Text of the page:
This is Rangers’ cashflow projection for season 2011/2012.

Naturally, I cannot disclose the origin of the data in the spreadsheet. However, I have confidence in its authenticity and its accuracy. I believe that it portrays genuine insight into Rangers’ cash flows for the current season. While I anonymise the data and figure out a way of presenting it on a blog, I will just give you the conclusions.

  • Rangers FC face a cash shortfall by the end of this season of about £19m
  • Without a fresh cash injection, Rangers will run out of money in October / November

And most significantly:

  • Without a fresh cash injection-

Rangers will be insolvent before the result of the EBT tax case is even known

Whyte’s new-found candour has him admitting that there is a crisis at Rangers, and that insolvency is a distinct possibility. However, it is tempered with the narrative that he inherited a mess. Any crisis, according to Whyte, is a result of the EBT dispute with HMRC which goes back to a time before owning Rangers was even a gleam in his eye. Whyte has started to spin insolvency as drawing a line underneath the club’s longterm problems. His hints that he might not appeal a decision against Rangers in the First Tier Tribunal (FTT) could be a clue to his real strategy.

To blame the previous regime at Ibrox requires that insolvency can be staved off until the judges sitting on the FTT return with their findings. However, Mr. Whyte will probably be mistaken if he thinks that the tribunal will return a result within a few days of it concluding. An insolvency event prior to that point would reveal the nature of the immediate problem: Rangers’ failure to qualify for the Champions’ League group stages. The arrestment of almost £3m by HMRC and Bain & McIntyre (ex-directors) intensifies matters.

Readers of the replies section of this blog will be aware of the complicated permutations that face Whyte. Delaying an insolvency filing to beyond 60 days after an arrestment weakens the claims of a secured creditor (himself) to reclaim that cash. Delay also requires Whyte to up the ante and provide additional working capital. In return, his reputation would survive the mauling that would accompany a filing without an adverse result in the FTT to hide behind. Whyte also faces uncertainty over the timing of a response from the judges. If Rangers maintain a staunch defence to the end, it is possible that the FTT findings might not be published until February or March 2012. That would require pouring in more cash to survive to this point. (Surely Whyte would not countenance “throwing the game” in the last days of the tribunal to arrive at a speedy conclusion?)

It is worth explaining cash flow for anyone who has not spent much time thinking about the monetary needs of a football club, it is extremely uneven. Cash accumulates over the summer months as season ticket holders renew in great numbers and drops over the autumn as players are paid their monthly salaries and bonuses. A good European run bolsters cash receipts in the short evenings and if post-Christmas European football is on the calendar, then a good season is had by all. Without significant European cash after September, Rangers (like Celtic) face a long period of outgoings being in excess of incoming cash. This funding gap can only be filled by a bank overdraft (short-term debt), a loan, or with the shareholders throwing in more equity. Traditionally, Rangers (and Celtic) have dipped into their overdraft facilities to pay wages and other bills during the months of negative cashflow. There is a problem this season however: Rangers do not have a credit facility with any bank.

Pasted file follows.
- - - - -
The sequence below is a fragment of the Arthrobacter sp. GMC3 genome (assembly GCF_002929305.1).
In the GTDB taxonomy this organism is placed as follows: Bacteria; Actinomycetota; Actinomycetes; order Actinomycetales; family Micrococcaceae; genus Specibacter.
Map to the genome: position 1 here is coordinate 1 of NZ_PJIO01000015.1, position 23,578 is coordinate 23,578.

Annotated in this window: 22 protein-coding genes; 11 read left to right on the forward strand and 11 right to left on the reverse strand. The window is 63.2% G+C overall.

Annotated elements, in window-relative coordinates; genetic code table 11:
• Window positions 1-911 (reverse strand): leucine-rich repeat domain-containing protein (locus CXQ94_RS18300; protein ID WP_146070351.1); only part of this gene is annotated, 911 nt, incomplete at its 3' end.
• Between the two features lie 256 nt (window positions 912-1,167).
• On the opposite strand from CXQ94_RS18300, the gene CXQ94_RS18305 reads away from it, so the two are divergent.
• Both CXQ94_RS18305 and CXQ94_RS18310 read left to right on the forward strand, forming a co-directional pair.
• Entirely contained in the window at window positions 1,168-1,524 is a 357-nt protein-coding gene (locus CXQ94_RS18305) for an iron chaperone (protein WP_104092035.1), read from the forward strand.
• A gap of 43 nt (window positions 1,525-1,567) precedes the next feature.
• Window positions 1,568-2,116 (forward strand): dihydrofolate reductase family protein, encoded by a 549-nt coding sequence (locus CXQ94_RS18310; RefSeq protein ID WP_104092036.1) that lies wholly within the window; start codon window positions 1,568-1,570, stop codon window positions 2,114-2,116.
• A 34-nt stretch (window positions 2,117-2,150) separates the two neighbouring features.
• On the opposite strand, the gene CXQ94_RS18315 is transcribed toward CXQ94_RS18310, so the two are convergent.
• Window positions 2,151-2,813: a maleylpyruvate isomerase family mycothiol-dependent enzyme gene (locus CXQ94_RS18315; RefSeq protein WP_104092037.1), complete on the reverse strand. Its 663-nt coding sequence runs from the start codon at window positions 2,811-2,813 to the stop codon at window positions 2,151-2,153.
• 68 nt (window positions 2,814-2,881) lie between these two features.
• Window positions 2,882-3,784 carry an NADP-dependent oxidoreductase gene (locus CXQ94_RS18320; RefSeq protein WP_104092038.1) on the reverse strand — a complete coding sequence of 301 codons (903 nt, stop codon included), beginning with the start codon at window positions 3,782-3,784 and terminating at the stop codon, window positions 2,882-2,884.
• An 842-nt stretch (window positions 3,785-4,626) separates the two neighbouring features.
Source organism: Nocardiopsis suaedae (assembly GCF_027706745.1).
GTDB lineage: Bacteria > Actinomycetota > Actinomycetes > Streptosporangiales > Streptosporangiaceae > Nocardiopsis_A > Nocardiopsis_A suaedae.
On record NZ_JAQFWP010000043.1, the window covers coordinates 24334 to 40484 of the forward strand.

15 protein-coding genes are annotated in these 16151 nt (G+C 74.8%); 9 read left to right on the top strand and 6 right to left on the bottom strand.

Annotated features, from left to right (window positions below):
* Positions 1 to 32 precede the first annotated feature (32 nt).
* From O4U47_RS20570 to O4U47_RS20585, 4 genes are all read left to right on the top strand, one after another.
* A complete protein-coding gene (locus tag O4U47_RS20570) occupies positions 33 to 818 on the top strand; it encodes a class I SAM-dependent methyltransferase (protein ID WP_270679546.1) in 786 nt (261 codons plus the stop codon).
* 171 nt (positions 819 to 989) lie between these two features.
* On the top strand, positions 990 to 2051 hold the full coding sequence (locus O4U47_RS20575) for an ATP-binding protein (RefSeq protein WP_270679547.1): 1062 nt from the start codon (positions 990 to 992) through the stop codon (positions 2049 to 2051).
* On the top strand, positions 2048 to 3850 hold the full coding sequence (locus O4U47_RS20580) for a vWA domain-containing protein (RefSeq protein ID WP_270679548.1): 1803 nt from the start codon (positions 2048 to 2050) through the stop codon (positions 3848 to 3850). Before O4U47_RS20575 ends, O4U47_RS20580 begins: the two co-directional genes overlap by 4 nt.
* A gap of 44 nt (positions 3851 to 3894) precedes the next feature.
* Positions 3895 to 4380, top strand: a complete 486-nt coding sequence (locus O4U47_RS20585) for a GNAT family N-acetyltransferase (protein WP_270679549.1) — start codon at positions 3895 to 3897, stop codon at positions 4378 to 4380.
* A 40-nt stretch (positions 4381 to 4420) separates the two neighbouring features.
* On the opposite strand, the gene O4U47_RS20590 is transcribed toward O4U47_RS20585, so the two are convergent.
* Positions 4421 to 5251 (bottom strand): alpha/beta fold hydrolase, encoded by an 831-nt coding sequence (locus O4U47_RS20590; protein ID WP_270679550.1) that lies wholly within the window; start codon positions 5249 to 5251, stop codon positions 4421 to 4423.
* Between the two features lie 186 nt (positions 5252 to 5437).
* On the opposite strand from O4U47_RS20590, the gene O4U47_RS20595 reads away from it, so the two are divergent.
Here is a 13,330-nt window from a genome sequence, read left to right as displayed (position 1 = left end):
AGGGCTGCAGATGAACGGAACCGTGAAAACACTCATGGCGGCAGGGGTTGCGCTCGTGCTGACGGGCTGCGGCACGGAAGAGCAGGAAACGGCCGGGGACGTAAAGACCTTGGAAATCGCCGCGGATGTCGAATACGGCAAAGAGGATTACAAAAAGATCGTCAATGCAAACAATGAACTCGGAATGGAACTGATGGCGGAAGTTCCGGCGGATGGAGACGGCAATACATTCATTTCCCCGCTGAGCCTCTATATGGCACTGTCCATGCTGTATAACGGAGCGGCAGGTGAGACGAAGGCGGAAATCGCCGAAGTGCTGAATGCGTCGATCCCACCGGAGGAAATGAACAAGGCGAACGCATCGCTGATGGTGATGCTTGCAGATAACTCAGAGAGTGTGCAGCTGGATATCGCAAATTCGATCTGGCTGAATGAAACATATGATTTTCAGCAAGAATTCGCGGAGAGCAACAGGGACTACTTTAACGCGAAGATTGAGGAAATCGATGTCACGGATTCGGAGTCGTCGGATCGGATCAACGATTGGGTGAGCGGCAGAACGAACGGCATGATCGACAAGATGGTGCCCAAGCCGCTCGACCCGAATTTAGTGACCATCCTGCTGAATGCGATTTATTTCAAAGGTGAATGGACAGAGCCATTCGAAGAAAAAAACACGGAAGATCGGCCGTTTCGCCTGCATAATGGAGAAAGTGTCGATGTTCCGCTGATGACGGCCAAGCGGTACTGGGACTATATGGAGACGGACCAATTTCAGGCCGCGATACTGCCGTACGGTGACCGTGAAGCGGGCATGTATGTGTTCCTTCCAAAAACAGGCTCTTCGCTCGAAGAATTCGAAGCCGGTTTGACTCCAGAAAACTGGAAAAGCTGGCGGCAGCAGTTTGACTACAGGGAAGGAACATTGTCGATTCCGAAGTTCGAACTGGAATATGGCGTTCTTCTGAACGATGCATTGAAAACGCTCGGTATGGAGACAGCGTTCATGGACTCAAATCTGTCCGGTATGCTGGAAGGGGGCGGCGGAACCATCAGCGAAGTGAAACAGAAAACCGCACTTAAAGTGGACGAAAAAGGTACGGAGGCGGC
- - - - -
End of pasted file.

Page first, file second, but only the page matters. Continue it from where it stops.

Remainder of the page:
Since buying Rangers’ debt to Lloyds Banking Group (who were desperate to escape from the headache of being Rangers’ primary creditor), Whyte has failed to open another line of credit. It would appear that no bank wants to lend to a club facing crippling tax bills or one that has a fan base who will organise a boycott if it has the nerve to ask for its money back. (While discussing Rangers’ debt, a much forgotten fact is that Lloyds were not Rangers’ only creditor. An additional £4m in creditors is still on Rangers’ books bringing to total debt to about £22m when we include the money owed to the club’s parent company).

Are Rangers facing imminent insolvency? If Whyte, or his backers, decide to pour in cash to delay the filing then obviously not. Without additional cash infusions insolvency seems inevitable within the next month.

In coming posts, we shall examine the cash flow projections for Rangers in more detail and ask some of the questions that naturally follow about this case:

Did Whyte really just gamble on Rangers qualifying for the Champions’ League group stages? Was insolvency part of Whyte’s plan from the beginning? How can Whyte hope to make a profit from his £18m + £1 investment in Rangers?

As this blog has maintained from the outset, the story being parlayed from the top of the marble staircase does not make sense. We now have a few more pieces of the jigsaw and will be able to make more sense of this case as time goes on.

In the meantime, I need some sleep.